The road goes ever on. -Tolkien
Coming For youSeems like a lot of exposition. If there is less exposition or at least more spread out I would want to read it.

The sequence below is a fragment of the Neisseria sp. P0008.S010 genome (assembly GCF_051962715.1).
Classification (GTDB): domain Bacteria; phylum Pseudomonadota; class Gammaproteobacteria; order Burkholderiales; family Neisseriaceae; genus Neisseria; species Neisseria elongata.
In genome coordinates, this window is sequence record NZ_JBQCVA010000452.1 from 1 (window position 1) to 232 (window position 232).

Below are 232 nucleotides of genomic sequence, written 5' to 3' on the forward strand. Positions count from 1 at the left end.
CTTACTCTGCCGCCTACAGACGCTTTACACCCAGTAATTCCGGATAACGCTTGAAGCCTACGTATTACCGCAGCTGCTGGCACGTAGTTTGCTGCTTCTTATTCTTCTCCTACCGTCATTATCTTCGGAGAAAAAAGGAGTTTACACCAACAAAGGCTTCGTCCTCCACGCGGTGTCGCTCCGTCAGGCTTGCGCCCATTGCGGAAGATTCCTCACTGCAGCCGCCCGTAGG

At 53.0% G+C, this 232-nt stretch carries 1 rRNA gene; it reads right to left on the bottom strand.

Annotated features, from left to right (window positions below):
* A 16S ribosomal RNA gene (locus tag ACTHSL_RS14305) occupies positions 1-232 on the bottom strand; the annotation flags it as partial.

Waves rolled against the shore of the beach while the sun glared in anger down on the partially submerged body of a cowboy. John Smith felt the waves brush against his back and the sand that stuck to the slime that had formed in his mouth. Memories of a storm and a wooden boat tickled at his mind, but at the moment he wanted nothing more than to lay there and rest in the heat of the sun and warm ocean water and let the darkness of sleep overtake him again. Sleeping where he was now would end with his demise from drowning. What actually motivated him was the mission he had that tugged at his heart and soul. Opening his eyes he we blinded by the intense light. Slowly he opened them again and began to pull his body up out of water stopping at the edge where the warm water met the searing hot sand where he could rest without risk of drowning. Out of the corner of his vision he saw something. Looking up he could clearly see a tanned, dark haired, woman with a bucket. “You're welcome.” He felt groggy and his face reflected it. “Huh.” “I saved you from drowning. I found you after that storm was dying down and brought you here.” He gave a gruff thank you before going to sleep. When he woke up the woman stood beside him and the sun was lower in the sky. She commented about him sleeping for several hours. He lifted himself up and out of the water; his clothes felt like they had gained twenty to thirty pounds. From his new vantage he noticed the bucket was filled with water. “May I drink of your water?” She gave him a sly smile, “You wouldn't like it.” “I am sure I would like any water now.” “Even sea water?” He let out a sigh before walking towards inland and the palm tree. She followed after him and placed a smooth soft hand on his shoulder. “Wait. You're new. I know you don't know anything about this place. You will need me if you want to survive.” “I've been here before.” He noticed her gazing at his crystal. She seemed almost hypnotized by the green light that radiated from it. “Get your own.” She seemed to take this insult very deep. “I don't need your crystal. I can get as much as I need from the sea.” Slowly a look of deep surprise dawned her face as what he said crossed her mind. “What. What do you mean you've been here before?” “Just that. I left then came back to this land.” Her form shook with raw anger as she gasped for air to feed the fire of her rage. “WHAT WOULD BRING YOU BACK?” “I was sent back to retrieve people.” Her posture drooped as she spoke. “You have no idea what has happened since you were gone, do you. People on land have turned into barbarians. They attack whoever and steal their life force or crystals.” A smile crept on her lips and began to stroke his chest. “If you are looking for people I may be of service. I know where the towns are, where water is, I might know where some of the people are you're looking for, and being a sea nymph I have 'other' talents that you may like. All I ask is that you take me with you when you leave this world.” She licked her lips as she suggestively stroke him. He grabbed her hands and shoved them against her side. “One of the people I am looking for is a dear friend named Kathrine. If you can help me find her and the others I will take you out of this place.” He recited the list of names of the people he was sent for. The nymph led the way into the jungle informing the man that they would need to follow the peninsula until it met with the rest of the land then they would travel to the nearest town where if they were lucky they would find warm bodies that could tell them where some of people on his list had gone. The two stopped with nearly an hour of sunlight left. John pulled empty water guns from his coat and thrust them into the nymph's hands. He left to gather firewood to kindle a fire through the night while she went to fetch water. As he searched for wood he came across albino plants. John knew from experience how fruitless any attempts were to cut through or even push the plants aside. That had been when he had returned with Kathrine. The cowboy's stomach lurched at the thought of forcing him to hold onto a tree until the nausea passed from his stomach. He didn't know where she was or if she was hurt, but he knew she was alive. That was one of the few blessings this accursed land provided. She had been his partner by choice and not because of the group. He body felt cold and in response he buttoned up his jacket, despite his mistake he would find her. John made a silent prayer for Kathrine to be safe and for him to find her.